Before Darwin the general consensus was that species were created independently by some extranatural force, and that they died out without any major change. So, which were the steps needed for a theory of evolution of the biological species to be accepted in the XIX century?
- Accepting the idea that species can change during their life span.
- Accepting the idea that species can change so much that they can even generate new species, either by diversification (cladogenesis) or by a global transformation of one whole species (anagenesis).
- Accepting the idea (that looks like an inevitable result of the previous one) of a common descent, i. e., that all species are related, have a kinship, and they all come from a common ancestor.
- Accepting the idea that the Earth is old enough for these huge changes to have enough time to occur... so slowly that can't even be perceived during a human life span.
- And most notably: knowing of any acceptable mechanism by which these types of changes can occur.
Considering that not so long ago, the Anglican bishop James Ussher had stated that the Earth had been created the night preceding 23 October 4004 BC, the idea of an old Earth was, quite possibly, the necessary precondition for all the others to be even borne in mind by anyone. And this revolutionary idea was just there in the right moment, when Darwin started his five years long journey in the Beagle, and was given the first volume of Charles Lyell's Principles of Geology, which set out the idea of masses of land slowly rising or falling over immense periods of time to finally yield the geological features that can be observed in present time. According to Lyell, the Earth was much older than what was thought by that time, probably even millions of years old (some 4,560 years old, to be more precise, and as we know today).
The concept of a gradual change of biological species, now that Darwin knew that there was enough time for it, arose from the observation of different races of tortoises, finches and others, adapted to the particular environments that the Galápagos islands had to offer. And more particularly, to the different nutritional niches available; while some finches had a beak specialised in cracking hard nuts, others were the perfect weapon for chasing insects, etc. And considering that those islands are some 1,200 km away from the continent, it was clear to Darwin that all those finches (or tortoises) had had to come from one (or a few) small group of ancestors that, departing from the mainland, happened to make their way to the islands. The Galápagos finches had evolved on-site, as it was highly unlikely that all those varieties could have possibly reached the islands from the continent, one by one.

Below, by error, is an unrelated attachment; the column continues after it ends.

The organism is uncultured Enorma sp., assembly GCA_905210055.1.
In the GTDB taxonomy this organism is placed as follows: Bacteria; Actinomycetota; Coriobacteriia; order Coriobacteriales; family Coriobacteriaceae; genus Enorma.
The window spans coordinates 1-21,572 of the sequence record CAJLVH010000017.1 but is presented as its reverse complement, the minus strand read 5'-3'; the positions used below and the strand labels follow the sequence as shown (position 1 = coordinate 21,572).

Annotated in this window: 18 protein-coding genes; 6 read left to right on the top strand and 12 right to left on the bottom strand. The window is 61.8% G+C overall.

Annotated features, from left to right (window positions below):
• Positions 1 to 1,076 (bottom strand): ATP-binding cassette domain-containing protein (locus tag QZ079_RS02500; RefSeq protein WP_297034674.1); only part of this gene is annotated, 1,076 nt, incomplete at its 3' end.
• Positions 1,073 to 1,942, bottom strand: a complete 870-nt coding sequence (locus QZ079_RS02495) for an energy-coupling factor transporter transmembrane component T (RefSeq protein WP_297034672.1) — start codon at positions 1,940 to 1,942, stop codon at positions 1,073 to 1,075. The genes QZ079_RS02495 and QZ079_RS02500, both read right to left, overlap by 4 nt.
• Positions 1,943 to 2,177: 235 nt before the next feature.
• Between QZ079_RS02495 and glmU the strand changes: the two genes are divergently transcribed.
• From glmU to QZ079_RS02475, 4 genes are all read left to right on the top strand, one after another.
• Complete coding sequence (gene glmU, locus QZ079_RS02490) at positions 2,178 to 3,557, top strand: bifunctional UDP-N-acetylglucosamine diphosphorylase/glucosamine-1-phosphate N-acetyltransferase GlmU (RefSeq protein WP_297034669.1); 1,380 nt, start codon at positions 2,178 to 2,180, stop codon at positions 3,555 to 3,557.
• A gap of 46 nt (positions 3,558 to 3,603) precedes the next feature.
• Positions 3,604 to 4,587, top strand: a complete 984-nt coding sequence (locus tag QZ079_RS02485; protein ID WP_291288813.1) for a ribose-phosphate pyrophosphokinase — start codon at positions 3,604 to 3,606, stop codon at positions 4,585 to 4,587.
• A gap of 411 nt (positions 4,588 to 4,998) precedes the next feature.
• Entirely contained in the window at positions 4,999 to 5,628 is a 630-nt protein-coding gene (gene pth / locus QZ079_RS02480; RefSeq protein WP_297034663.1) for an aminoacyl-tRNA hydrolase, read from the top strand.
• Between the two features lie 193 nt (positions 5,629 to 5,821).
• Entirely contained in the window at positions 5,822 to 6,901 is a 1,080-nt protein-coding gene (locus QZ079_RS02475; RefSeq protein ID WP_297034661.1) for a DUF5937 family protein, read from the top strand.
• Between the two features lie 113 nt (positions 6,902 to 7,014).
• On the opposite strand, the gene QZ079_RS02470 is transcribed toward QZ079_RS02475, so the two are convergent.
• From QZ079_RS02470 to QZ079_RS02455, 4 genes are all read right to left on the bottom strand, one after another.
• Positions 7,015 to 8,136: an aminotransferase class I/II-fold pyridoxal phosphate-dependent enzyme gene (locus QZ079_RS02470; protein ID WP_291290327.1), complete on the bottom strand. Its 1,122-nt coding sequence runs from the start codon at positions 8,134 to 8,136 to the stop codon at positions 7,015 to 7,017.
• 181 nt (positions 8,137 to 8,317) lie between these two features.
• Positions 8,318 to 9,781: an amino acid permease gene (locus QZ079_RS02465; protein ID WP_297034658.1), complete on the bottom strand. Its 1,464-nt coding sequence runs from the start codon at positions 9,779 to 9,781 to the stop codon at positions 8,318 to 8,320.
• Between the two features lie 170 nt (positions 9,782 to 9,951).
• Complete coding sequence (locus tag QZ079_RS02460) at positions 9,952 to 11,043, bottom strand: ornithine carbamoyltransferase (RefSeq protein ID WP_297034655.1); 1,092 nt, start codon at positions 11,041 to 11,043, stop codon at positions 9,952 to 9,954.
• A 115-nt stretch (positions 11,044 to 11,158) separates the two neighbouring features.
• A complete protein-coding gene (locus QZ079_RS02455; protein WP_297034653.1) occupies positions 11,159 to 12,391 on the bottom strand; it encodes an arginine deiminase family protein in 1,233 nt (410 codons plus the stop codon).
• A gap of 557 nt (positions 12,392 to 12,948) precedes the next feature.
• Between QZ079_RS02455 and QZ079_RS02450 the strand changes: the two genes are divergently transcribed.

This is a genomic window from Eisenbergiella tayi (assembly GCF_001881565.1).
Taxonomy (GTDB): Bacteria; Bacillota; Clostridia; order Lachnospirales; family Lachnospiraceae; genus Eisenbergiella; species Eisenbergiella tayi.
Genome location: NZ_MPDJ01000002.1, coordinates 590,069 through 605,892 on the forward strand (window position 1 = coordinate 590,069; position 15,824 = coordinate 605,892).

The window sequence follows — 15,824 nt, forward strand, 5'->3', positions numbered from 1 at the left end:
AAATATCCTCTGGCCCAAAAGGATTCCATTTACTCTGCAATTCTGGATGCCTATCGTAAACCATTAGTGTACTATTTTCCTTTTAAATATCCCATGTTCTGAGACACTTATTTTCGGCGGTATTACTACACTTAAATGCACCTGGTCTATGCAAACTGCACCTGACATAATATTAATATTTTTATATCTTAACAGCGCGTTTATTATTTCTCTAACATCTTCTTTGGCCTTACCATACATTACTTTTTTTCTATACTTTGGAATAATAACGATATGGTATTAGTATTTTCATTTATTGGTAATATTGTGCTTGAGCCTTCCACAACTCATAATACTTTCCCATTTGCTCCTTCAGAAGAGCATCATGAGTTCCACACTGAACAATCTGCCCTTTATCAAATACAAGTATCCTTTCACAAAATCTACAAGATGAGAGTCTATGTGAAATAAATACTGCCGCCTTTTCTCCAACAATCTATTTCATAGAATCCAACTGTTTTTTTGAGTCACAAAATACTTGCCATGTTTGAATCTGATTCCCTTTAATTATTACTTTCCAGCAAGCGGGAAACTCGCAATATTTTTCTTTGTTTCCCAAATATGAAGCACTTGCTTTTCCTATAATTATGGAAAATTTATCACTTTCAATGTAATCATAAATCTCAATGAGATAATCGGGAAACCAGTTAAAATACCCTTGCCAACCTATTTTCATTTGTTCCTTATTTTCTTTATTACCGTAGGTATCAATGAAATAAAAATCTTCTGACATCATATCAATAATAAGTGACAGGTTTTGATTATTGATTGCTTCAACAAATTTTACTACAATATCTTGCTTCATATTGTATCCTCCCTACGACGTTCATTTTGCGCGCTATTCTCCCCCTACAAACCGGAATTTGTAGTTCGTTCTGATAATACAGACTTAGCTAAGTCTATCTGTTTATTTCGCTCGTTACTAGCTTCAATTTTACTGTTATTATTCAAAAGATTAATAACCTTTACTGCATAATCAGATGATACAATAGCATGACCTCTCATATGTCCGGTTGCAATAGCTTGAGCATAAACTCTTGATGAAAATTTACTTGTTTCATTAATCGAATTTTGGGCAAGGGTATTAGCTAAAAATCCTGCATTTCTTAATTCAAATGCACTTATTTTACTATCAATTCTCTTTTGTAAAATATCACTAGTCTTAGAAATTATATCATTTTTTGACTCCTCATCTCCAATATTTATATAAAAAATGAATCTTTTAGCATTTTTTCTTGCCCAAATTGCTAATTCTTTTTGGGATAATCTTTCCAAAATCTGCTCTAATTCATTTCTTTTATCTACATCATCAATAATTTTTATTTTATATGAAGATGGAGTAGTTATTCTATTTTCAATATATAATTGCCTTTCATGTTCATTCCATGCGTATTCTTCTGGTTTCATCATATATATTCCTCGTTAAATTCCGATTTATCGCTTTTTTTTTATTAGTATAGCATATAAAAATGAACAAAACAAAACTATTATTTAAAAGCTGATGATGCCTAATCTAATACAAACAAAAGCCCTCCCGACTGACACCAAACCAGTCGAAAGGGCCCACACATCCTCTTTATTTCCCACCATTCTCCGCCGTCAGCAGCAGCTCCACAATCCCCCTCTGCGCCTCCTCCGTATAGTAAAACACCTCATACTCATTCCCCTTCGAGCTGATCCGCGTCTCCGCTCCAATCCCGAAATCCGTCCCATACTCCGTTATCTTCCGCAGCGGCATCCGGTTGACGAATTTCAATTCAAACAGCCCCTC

That panorama was clearly speaking about gradual transmutation of those animals by adaptation to different environments (species can change), and with it, Darwin's mechanism of evolutionary change had started to develop.
But was that slow and gradual change powerful enough to produce new species, or were all those differently adapted finches simple varieties of the same species? Friends are to come to the rescue when needed, and so it was with Darwin's mate John Gould, an ornithologist, who announced that the specimens of finches that Darwin brought back to England after his trip belonged, in fact, to three different species. In Darwin's mind, that meant that gradual adaptation to the environment can actually produce new species.
Finally, how do species get to adapt to each one of the many specific environments that Nature provides? How can a population gradually reach its ecological niche, one that allows it to survive and thrive for generations? That was the last and greatest obstacle to overcome, and recent History showed that clearly. Jean-Baptiste de Lamarck had already come up with similar thoughts to Darwin's a couple of decades before the Beagle departed: species evolve, and do it by gradual adaptation to their environment. But Lamarck could never demonstrate that acquired-on-life traits can be passed on to the offspring, and we know nowadays that that just can't happen: the genes of your eggs or sperms will not change because of you dying your hair. And this is how Lamarck passed to History as an unsuccessful attempt to explain the how and the why of the evolutionary process.
But not Darwin. It turns out that among the many different types of individuals that are randomly produced every generation in every species, some happen to be better suited to their environment than others: the former feed better, grow faster, survive longer and as a result... reproduce more than the latter. And as the traits that make them the fittest were inherited, they will also pass those traits to their children. As a final result, those traits will be more present in the next generation than those that conferred a lesser success. This was what Darwin (and Alfred R. Wallace) elucidated, and that's why everyone is now celebrating his 200th anniversary. Or almost everyone.